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Grateful Dawg Soundtrack

Rate It! Avg: 4.5 (71 ratings)
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Grateful Dawg Soundtrack album cover
01
Intro
1:04
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02
Grateful Dawg (Live)
3:46
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03
Wayfaring Stranger - Bill Monroe And His Blue Grass Boys
4:30
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04
Sweet Sunny South
3:51
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05
Old And In The Way Intro - Peter Rowan
1:35
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06
Pig In A Pen - Old And In The Way
2:54
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07
Dawg's Waltz
4:49
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08
Sitting Here In Limbo
7:06
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09
Off To Sea Once More - Ewan MacColl
4:32
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10
Off To Sea Once More
5:24
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11
Jenny Jenkins
4:28
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12
Arabia
16:06  
13
The Thrill Is Gone
4:48
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14
Friend Of The Devil
6:57
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15
Grateful Dawg (Studio)
3:44
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Album Information
EDITOR'S PICK

Total Tracks: 15   Total Length: 75:34

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What a joy!

doc.martindodds

This is a record to cherish for all fans of JGarcia and DGrisman. Laid back, but beautifully played music by two masters of the art

user avatar

Among the best emusic has to offer

cwarrior

I didn't download this until I'd downloaded all of the other Garcia/Grisman albums. Contrary to my thought, these are generally NOT the same versions found on the other albums. The studio version of Grateful Dawg is different from the Jerry Garcia/David Grisman album (though it may just be the opening flourish), and Jenny Jenkins and The Thrill is Gone are the same versions, but sound like they've had some healthy remastering, and sound much better on the soundtrack. If you've seen the movie, this soundtrack is a must have; if you're new to Garcia and Grisman, or even just Garcia's acoustic side, this is a great place to start. (As an aside, I've seen plenty of reviews that denounce eMusic's lack of major talent - look no further than this album to show that eMusic's selection can hold it's own with itunes any day, and at a fraction of the cost.)

user avatar

Grateful listener!

Varmint

I've always been a fond listener of the Grateful Dead and I was astonished to trip upon this album the other day as I had no idea that it existed. It is great! It is lengthy so it is great to listen to while driving. It was great to get what was to me a bunch of new stuff from Garcia, although I was just missing out previously. Loved hearing the fusion of two very talented people: the live track of "Grateful Dawg" is classic Grateful Dead with a lively twist of Grisman. You'll love it. I've already burned four copies of it for friends.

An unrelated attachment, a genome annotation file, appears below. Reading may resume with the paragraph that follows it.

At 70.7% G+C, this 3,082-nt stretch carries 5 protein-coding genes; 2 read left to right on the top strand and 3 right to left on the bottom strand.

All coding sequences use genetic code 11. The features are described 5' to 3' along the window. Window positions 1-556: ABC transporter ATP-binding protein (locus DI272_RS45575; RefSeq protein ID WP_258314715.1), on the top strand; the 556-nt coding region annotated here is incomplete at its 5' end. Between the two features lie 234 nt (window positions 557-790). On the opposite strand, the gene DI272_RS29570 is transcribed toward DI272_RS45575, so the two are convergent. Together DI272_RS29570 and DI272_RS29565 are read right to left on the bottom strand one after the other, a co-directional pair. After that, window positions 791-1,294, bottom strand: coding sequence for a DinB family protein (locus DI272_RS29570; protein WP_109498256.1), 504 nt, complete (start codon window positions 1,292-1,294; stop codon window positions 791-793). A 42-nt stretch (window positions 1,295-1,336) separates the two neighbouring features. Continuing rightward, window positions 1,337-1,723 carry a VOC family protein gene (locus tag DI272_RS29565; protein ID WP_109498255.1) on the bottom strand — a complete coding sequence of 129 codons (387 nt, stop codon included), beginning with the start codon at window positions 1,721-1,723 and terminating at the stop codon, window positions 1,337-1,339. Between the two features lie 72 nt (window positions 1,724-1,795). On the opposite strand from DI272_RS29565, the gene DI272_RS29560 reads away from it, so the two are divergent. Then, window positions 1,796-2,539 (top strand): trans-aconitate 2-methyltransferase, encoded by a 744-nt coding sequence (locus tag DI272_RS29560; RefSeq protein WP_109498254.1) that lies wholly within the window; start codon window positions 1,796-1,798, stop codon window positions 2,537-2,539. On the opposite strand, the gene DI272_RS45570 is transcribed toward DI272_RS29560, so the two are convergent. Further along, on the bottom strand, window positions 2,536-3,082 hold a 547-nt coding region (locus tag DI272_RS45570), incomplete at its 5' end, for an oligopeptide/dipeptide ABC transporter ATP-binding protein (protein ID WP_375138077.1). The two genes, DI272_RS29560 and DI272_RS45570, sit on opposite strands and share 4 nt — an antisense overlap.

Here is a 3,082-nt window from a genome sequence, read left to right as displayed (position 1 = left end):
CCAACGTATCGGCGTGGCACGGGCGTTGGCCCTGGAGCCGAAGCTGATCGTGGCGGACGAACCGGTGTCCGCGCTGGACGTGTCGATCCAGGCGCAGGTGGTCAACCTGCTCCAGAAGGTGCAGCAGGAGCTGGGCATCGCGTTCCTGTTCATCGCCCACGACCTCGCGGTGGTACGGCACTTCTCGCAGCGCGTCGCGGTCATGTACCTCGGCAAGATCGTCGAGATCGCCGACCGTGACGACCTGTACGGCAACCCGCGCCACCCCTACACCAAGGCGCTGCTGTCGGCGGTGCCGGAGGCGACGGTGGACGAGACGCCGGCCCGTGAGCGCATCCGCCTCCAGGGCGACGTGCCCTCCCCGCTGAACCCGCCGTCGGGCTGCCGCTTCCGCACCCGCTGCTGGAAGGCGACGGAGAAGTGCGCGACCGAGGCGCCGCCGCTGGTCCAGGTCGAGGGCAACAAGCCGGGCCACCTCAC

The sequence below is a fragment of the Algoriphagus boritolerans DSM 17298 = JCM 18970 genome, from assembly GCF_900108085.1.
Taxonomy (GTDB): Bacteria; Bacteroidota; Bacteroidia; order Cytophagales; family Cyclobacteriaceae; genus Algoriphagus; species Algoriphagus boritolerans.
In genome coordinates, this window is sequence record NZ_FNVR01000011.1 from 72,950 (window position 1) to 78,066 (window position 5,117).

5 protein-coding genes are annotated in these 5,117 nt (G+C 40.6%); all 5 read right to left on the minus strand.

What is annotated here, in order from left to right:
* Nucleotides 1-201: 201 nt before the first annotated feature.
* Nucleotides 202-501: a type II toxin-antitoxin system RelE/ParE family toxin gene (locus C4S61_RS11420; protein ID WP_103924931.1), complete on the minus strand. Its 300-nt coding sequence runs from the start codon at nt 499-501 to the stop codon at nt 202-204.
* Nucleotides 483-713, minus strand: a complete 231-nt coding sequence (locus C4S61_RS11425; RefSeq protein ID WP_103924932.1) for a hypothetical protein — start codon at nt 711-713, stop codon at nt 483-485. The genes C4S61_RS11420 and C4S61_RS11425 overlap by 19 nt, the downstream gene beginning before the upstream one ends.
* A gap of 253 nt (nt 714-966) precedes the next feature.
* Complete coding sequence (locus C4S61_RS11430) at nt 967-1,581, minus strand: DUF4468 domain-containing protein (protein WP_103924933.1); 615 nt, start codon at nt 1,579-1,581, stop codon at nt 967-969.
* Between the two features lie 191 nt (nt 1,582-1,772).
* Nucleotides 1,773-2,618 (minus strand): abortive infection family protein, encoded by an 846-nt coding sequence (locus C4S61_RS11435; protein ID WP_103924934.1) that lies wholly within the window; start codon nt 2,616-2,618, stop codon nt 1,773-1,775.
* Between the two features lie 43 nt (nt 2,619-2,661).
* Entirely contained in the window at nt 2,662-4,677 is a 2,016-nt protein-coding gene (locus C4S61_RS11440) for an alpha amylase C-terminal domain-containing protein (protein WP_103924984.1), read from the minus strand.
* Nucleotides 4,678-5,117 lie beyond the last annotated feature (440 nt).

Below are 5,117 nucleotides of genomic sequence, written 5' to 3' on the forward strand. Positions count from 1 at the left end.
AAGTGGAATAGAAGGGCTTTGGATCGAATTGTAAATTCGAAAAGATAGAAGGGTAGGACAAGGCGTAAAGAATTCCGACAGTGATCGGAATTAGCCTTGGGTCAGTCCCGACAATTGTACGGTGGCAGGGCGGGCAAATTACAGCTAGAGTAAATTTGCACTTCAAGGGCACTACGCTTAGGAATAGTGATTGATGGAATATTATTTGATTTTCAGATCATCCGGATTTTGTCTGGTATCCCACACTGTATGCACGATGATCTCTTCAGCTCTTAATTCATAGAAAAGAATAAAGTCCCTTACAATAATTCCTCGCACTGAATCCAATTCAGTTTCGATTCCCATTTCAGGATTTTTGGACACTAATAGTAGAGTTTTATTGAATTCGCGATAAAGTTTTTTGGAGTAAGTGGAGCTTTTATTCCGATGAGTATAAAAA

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Not just for "head trippers"

beachdog67[club2000]

Just caught this doc film on my sat dish last weekend (fascinating look at the creative process). I'm excited to find the associated soundtrack here.

They Say All Music Guide

Though nominally the soundtrack to filmmaker Gillian Grisman’s documentary about the close musical friendship between her father, legendary mandolinist David Grisman, and Jerry Garcia, late founder of the Grateful Dead, Grateful Dawg also functions as the sixth release by the duo and their first live recording. The live recordings of a Garcia and Grisman show from the early ’90s (backed ably by members of the David Grisman Quintet) are intercut with several archival cuts by the likes of Bill Monroe, Ewan MacColl, and Old and in the Way, the bluegrass supergroup both Garcia and Grisman picked in during the early ’70s. There is a nice narrative flow to the arrangement of the material which provides a depth to the wonderfully warm musical rapport shared by the duo. The background material focuses on the band’s folk and bluegrass roots but, unfortunately, leaves the group’s undeniably huge jazz influences aside. There is hardly room on the CD, but a cut by Django Reinhardt would have done well to accentuate that element of the pair’s music. Though the disc is poorly annotated (a rarity in the Grisman catalog), it is little matter. The live cuts are impeccably mixed and a joy to listen to, particularly quiet numbers like the jazzy “Dawg’s Waltz” and the sprawling 16-minute reading of “Arabia.” Perhaps even more impressively, Garcia is at relatively full control his spectacularly expressive voice for what might be the last point in his career. The David Grisman Quintet, including ultra-subtle percussionist Joe Craven, provides an accompaniment far more sensitive and sympathetic than what the Grateful Dead were capable of at the time. – Jesse Jarnow

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